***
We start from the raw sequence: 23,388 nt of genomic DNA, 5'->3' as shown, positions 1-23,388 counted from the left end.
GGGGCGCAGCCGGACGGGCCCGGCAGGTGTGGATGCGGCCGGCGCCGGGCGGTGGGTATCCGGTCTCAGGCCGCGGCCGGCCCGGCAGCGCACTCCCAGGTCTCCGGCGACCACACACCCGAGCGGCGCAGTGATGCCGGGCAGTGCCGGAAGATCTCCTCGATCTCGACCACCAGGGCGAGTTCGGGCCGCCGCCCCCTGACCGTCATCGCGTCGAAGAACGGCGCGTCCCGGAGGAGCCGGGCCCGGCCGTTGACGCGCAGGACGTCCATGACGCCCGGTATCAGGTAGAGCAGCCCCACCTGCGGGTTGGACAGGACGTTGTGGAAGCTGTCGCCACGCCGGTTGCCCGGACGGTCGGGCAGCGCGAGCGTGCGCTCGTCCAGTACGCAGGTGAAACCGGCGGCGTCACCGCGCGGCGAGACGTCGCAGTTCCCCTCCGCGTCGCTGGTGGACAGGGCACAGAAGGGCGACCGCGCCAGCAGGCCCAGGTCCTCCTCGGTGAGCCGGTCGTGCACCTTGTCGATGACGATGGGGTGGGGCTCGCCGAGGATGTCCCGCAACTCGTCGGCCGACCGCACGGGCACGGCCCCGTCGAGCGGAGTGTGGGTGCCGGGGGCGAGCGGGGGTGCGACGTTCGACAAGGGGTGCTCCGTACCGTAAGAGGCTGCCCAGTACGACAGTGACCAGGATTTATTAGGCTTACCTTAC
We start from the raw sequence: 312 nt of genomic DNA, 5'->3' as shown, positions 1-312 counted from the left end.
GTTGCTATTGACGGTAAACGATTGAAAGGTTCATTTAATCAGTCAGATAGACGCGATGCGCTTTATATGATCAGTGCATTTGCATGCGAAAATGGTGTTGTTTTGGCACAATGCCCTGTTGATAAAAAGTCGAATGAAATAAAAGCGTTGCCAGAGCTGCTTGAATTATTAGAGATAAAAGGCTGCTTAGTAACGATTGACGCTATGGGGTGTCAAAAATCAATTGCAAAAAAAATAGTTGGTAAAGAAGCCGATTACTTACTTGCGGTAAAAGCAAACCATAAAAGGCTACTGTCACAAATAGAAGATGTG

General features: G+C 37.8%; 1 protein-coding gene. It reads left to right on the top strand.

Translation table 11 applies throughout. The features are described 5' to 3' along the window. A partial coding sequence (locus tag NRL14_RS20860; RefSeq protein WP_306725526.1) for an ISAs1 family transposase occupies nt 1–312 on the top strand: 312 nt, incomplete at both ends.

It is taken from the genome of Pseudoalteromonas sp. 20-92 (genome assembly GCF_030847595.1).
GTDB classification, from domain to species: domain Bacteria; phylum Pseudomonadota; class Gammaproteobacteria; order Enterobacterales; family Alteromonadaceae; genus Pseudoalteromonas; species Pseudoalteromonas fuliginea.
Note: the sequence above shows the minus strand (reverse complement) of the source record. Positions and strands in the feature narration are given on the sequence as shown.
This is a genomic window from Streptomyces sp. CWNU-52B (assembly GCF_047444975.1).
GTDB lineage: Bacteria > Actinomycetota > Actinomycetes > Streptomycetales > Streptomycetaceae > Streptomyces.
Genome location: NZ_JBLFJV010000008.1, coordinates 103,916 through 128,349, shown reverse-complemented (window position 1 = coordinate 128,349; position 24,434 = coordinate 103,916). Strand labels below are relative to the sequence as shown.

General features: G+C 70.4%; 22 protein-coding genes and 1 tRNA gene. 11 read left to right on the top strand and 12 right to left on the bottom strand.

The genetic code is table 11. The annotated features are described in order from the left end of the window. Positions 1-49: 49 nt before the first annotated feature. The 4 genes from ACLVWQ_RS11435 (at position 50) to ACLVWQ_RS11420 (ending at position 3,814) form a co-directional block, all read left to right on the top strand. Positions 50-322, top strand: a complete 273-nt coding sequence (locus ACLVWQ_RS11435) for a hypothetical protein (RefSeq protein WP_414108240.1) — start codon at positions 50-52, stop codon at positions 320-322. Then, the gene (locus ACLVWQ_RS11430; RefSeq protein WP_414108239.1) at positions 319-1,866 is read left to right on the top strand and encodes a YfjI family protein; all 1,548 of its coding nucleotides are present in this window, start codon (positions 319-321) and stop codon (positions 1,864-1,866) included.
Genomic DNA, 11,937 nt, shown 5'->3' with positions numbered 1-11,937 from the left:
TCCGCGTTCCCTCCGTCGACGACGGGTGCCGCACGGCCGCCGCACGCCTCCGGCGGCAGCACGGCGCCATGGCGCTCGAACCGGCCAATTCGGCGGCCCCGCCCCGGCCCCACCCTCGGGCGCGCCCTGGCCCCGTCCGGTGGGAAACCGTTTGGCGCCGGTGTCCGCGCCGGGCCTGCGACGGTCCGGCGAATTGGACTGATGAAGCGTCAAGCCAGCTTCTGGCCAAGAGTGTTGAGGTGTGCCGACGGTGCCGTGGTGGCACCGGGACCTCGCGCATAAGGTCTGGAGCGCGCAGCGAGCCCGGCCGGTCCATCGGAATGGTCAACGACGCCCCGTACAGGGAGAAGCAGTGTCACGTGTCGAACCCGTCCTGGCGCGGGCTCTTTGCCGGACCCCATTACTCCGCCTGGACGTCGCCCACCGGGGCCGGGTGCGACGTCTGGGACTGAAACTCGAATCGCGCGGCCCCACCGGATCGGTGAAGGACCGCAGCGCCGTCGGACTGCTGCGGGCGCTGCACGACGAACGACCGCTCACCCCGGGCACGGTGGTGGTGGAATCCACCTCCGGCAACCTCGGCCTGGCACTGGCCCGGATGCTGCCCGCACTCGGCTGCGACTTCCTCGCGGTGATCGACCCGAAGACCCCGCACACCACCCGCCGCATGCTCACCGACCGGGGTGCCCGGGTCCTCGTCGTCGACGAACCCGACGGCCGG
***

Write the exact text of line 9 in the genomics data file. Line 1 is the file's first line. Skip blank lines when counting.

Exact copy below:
Note: the sequence above shows the minus strand (reverse complement) of the source record. Positions and strands in the feature narration are given on the sequence as shown.